soft-bristled brush and a pair of nail trimmers are a good idea. Also, have
a small bottle of puppy shampoo on hand. We actually use and like Suave
shampoo-conditioner combinations for children!
When your puppy is a few months older, check out a
Furminator! This is the most amazing tool to remove hair that is getting
ready to fall off onto your carpet, floor, or furniture. Used gently, it
will reduce doggie shedding by "supposedly" 90%....and by the looks of it,
it's true! You may have to do a search online for Furminator, but we found
the best prices at
E-bay. There are also off-brand knock-offs that I've heard work just as
well as real Furminators.
Name Tag or ID
No puppy or dog should be without an ID tag. Whether you opt for a simple
name tag, a tattoo, or an implanted microchip (all of the above), these help ensure that your
puppy can be traced back to you if he's ever lost.
***A note regarding microchips: A
microchip is NO GOOD at all if the paperwork isn't filled out and sent in to
the microchip company that maintains the database! Don't forget that step!***
- Pooper scooper
- Folding gate to confine your puppy to a particular room or protect him
- Chemical deodorizers or carpet shampoo spray bottle for accidents.
Or, a spray bottle with a mixture of 4 parts water and 1 part vinegar to
spray on accidents on the carpets. This takes the smell away so they won't
consider it their marked area and return to leave deposits. Also, Arm N
Hammer Vacuum Free foam carpet spray deodorizer works well. Spray it, walk
- A dog bed, and
Comfort Zone comforting spray
Pepto Bismol: You can give puppies Pepto Bismol if needed.
If your puppy has a little bit of loose stools, you can
give Pepto to him/her to help settle the stomach. The change of leaving
littermates can sometimes cause a little diarrhea. If the puppy is still
eating and drinking, it's normally not something to be worried about. But
if he/she stops drinking, dehydration can become a concern. I have given
Pepto Bismol (or generic equivalent) to puppies as needed....1 to 1 1/2
cc's orally, which is probably 1/4th to 3/8ths of a teaspoon. A couple
times that first day seems to help a lot.
SafeGuard, Panacur, or other fenbendazole-containing dewormer. See our page
about Giardia to learn why this dewormer has dual
benefit for young puppies.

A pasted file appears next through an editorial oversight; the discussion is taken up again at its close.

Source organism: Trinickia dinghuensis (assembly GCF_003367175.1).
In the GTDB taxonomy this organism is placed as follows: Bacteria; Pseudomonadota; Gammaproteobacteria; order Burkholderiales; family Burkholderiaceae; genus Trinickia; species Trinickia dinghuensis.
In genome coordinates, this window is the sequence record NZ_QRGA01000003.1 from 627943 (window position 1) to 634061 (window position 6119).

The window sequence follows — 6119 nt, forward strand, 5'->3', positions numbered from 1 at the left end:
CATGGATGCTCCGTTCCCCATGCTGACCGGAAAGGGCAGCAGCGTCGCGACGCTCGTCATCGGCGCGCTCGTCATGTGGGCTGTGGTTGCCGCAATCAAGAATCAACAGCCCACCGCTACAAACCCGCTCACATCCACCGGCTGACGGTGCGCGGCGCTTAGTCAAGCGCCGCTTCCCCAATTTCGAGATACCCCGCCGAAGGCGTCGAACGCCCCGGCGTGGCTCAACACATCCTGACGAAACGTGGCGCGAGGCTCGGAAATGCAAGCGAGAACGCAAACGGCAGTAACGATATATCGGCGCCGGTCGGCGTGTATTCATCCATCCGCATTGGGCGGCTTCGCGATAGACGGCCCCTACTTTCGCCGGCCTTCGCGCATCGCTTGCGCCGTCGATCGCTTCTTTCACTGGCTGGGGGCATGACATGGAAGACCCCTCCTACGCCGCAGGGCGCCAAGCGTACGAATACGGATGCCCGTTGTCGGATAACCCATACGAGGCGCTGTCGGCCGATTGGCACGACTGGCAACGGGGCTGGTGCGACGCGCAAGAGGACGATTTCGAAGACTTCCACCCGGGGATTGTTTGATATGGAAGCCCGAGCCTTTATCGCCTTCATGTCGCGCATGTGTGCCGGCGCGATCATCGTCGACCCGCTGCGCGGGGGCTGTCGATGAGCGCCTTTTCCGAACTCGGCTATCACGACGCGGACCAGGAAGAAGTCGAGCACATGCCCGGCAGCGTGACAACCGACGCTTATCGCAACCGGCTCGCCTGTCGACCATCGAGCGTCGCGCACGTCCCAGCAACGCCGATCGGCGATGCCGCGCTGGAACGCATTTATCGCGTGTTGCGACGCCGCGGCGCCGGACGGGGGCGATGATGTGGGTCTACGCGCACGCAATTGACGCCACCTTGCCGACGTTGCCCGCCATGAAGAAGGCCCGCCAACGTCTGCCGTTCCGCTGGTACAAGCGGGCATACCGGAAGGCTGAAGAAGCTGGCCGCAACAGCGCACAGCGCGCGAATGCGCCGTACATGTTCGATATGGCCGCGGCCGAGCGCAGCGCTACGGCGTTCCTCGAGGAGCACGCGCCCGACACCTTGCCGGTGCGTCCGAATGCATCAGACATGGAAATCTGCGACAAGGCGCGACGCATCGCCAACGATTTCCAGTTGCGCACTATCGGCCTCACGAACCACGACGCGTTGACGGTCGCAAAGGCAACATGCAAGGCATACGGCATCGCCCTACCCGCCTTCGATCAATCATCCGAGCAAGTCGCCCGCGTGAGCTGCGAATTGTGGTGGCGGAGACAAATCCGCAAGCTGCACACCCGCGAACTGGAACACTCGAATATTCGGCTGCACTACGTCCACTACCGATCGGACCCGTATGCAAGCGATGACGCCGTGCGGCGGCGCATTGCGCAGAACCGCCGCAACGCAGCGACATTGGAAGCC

Places to Buy Supplies
Links to Other Web Sites
Google thinks you might be interested in visiting:
- Collar and leash
- Food and water dishes (and food!)
- Chew toys
- Large travel carrier/crate
- Soft-bristled brush
- Toenail trimmers for dogs, unless your vet will do it
- Puppy shampoo
- ID tag (or microchip from vet)
- Pooper scooper
- Folding gate, if needed
- Cleaners for carpet, for accidents during potty
- Dog bed
- Knowledge of how to potty train, if your puppy will be
inside. Visit here for some
reference for potty training (scroll to bottom).
Comfort Zone bedding spray or plug in to help make your puppy
comfortable during times of stress. This is not a drug...it
mimics a new mother's natural pheromones to give your puppy at heart a
sense of well-being.
- Also remember to have pre-scheduled your first puppy
vet appointment for soon after puppy arrives. A health check is an
excellent idea, plus puppy may be ready for another vaccination/deworming
depending upon his age. You can also talk to your vet about a coccidia-prevention
medicine. Visit our page about coccidia for
It's not necessary to spend a lot of money on a puppy product to keep
your pet happy. Once you have the essentials, wait a few weeks and see what
else he needs. You don't want to buy something that never gets used. Also,
your puppy can quickly outgrow collars, crates, and other items so purchase
with his adult size in mind.
Other Info for New Puppy Owners
Visit our Table of Contents page
for links to information valuable to new puppy owners. This page includes
FAQ's, training advice, and much more!